The American AI Initiative

The United States is characterized by a skilled workforce, innovative private sector, good data availability, and effective governance which are all key factors for the government’s ability to enable effective development and adoption of AI. 

The United States published its national AI strategy, the American AI Initiative, in 2019.The responsible organization is the White House, and its priority is to increase the federal government investment in AI’s Research and Development (R&D), and to ensure technical standards for safe AI technology development and deployment. American AI Initiative expresses a commitment to collaborate with foreign partners while promoting U.S leadership in AI. Nevertheless, it is important to note that the American AI Initiative is not particularly comprehensive, especially when compared to other leading nations, and is characterized by the lack of both funding and palpable policy objectives.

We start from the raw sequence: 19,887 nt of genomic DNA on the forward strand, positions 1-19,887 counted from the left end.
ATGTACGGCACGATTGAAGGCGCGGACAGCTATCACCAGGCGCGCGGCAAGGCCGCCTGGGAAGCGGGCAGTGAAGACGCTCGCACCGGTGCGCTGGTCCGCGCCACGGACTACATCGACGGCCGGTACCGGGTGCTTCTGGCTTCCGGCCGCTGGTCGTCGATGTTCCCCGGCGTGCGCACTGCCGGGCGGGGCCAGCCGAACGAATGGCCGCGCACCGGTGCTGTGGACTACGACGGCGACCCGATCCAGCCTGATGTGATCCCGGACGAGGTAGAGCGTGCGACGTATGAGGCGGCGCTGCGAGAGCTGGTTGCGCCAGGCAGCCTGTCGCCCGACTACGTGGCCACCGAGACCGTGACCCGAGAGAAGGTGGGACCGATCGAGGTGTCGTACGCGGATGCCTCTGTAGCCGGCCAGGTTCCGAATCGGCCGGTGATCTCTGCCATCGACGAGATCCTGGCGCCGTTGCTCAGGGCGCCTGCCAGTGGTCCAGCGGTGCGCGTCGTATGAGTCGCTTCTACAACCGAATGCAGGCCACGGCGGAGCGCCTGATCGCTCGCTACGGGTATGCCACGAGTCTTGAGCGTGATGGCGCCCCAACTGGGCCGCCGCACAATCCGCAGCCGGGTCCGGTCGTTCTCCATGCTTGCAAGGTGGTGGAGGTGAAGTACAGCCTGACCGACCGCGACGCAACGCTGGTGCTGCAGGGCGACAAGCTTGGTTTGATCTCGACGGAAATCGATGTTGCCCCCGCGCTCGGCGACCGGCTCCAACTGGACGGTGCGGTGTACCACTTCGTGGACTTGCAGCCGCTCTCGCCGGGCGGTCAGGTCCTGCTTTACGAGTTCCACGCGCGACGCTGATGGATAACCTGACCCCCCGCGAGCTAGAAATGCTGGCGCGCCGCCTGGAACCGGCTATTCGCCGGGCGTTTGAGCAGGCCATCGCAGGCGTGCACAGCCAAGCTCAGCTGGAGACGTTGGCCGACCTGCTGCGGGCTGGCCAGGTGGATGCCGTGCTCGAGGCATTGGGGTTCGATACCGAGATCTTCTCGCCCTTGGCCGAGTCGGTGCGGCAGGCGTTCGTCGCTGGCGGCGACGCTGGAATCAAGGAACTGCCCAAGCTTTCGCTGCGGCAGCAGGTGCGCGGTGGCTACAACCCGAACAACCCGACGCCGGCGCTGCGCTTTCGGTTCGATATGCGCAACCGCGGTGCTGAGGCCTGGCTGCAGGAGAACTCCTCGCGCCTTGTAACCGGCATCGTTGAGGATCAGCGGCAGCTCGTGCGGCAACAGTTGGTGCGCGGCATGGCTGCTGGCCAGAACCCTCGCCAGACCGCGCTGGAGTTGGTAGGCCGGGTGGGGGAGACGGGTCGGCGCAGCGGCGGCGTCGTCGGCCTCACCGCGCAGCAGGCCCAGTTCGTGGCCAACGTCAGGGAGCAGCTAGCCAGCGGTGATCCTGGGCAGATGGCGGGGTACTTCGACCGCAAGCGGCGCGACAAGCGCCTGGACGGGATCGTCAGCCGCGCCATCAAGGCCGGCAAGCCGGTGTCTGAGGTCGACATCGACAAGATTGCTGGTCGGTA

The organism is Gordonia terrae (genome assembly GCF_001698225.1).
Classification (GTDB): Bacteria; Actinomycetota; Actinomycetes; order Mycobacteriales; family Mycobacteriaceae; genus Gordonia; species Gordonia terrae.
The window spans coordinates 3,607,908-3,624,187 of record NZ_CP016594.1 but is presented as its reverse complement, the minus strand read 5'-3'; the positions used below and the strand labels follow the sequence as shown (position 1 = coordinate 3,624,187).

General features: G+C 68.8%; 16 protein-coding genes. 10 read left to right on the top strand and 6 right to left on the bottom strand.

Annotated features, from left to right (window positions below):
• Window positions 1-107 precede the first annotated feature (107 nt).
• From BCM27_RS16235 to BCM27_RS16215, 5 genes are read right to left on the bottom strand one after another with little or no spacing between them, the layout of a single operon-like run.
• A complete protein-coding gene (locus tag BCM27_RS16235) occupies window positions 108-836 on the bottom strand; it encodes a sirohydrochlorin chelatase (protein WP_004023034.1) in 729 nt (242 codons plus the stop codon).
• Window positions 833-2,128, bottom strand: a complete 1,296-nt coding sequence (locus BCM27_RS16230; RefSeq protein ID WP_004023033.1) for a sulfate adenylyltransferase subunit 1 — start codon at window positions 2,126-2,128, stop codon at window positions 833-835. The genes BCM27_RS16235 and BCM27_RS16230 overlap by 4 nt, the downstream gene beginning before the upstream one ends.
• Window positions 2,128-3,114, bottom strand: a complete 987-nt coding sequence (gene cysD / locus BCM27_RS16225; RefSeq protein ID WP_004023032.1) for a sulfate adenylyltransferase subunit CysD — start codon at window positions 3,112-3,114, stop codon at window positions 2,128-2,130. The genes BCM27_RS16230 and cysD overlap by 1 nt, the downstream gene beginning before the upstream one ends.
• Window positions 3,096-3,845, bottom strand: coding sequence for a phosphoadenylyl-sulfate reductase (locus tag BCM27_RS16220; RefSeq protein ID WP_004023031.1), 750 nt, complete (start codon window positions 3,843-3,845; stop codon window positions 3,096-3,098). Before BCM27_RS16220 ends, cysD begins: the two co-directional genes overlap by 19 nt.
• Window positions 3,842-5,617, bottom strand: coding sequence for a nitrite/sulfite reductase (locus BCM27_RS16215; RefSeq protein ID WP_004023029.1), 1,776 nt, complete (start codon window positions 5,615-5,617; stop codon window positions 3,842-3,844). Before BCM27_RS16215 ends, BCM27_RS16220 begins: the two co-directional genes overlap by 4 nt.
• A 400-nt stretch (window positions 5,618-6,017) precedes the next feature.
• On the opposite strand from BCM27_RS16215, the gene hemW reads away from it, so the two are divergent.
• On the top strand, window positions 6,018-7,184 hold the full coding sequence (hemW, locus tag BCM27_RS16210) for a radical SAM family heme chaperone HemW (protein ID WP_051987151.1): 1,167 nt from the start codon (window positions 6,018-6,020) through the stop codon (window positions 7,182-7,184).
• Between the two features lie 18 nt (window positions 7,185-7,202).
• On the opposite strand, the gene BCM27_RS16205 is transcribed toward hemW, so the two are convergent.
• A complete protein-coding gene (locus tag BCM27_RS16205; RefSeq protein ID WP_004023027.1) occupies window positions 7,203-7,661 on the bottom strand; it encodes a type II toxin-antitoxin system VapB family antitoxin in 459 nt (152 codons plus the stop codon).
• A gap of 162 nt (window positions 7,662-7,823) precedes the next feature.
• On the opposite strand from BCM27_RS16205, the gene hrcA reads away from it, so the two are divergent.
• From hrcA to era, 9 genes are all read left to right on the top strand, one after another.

In 2019, the U.S. policymakers were advised to advance the American AI Initiative with concrete goals and clear policies aimed at advancing AI – such as spurring public sector AI adoption and allocating new funding for AI R&D, rather than simply repurposing existing funds.

AI in the USA Budget for FY2022 

President Biden's budget for FY2022 includes approximately $171.3 billion for research and development (R&D), which is an 8.5% ($13.5 billion) increase compared to the FY2021 estimated level of $157.8 billion. 

According to the 2021 AI Index Report, in FY 2020 the USA federal departments and agencies spent a combined $1.8 billion on unclassified AI-related contracts. This represents an increase of more than 25% from the amount spent in FY 2019.